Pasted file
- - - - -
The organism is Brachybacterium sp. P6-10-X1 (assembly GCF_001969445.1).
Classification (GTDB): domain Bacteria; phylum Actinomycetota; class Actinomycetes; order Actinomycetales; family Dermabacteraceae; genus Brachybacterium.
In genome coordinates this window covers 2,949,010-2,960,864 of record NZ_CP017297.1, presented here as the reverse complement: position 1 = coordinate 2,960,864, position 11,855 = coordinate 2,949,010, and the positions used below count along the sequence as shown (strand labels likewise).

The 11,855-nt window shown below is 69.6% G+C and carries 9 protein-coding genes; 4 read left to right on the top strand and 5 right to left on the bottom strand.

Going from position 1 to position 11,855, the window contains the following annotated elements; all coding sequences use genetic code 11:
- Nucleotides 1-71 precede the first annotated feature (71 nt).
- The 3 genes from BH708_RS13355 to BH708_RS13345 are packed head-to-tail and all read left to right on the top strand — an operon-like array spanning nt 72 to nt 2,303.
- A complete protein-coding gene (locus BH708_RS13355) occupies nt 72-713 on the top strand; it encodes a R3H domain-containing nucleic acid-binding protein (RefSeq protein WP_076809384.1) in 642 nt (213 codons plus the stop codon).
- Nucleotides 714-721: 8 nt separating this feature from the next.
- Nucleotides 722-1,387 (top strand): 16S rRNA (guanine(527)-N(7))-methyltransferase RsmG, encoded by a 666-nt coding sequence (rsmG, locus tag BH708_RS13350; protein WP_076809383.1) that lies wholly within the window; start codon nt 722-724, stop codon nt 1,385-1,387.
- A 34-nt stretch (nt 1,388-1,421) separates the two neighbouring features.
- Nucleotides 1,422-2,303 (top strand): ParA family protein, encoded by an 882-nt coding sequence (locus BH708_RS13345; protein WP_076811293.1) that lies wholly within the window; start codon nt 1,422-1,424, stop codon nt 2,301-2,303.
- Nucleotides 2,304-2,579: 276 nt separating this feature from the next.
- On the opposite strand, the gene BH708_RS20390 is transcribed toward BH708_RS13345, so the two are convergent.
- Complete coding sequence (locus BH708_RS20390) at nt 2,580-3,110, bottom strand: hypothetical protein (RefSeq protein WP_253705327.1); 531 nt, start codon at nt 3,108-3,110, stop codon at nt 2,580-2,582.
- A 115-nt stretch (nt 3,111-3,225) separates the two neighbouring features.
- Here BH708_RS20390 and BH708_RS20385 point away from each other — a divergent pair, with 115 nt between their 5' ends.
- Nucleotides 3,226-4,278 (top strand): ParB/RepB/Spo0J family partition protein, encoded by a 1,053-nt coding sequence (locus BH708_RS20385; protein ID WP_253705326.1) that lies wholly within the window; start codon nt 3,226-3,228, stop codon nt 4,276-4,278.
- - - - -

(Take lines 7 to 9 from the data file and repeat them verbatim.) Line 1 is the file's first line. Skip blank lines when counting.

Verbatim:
- The 3 genes from BH708_RS13355 to BH708_RS13345 are packed head-to-tail and all read left to right on the top strand — an operon-like array spanning nt 72 to nt 2,303.
- A complete protein-coding gene (locus BH708_RS13355) occupies nt 72-713 on the top strand; it encodes a R3H domain-containing nucleic acid-binding protein (RefSeq protein WP_076809384.1) in 642 nt (213 codons plus the stop codon).
- Nucleotides 714-721: 8 nt separating this feature from the next.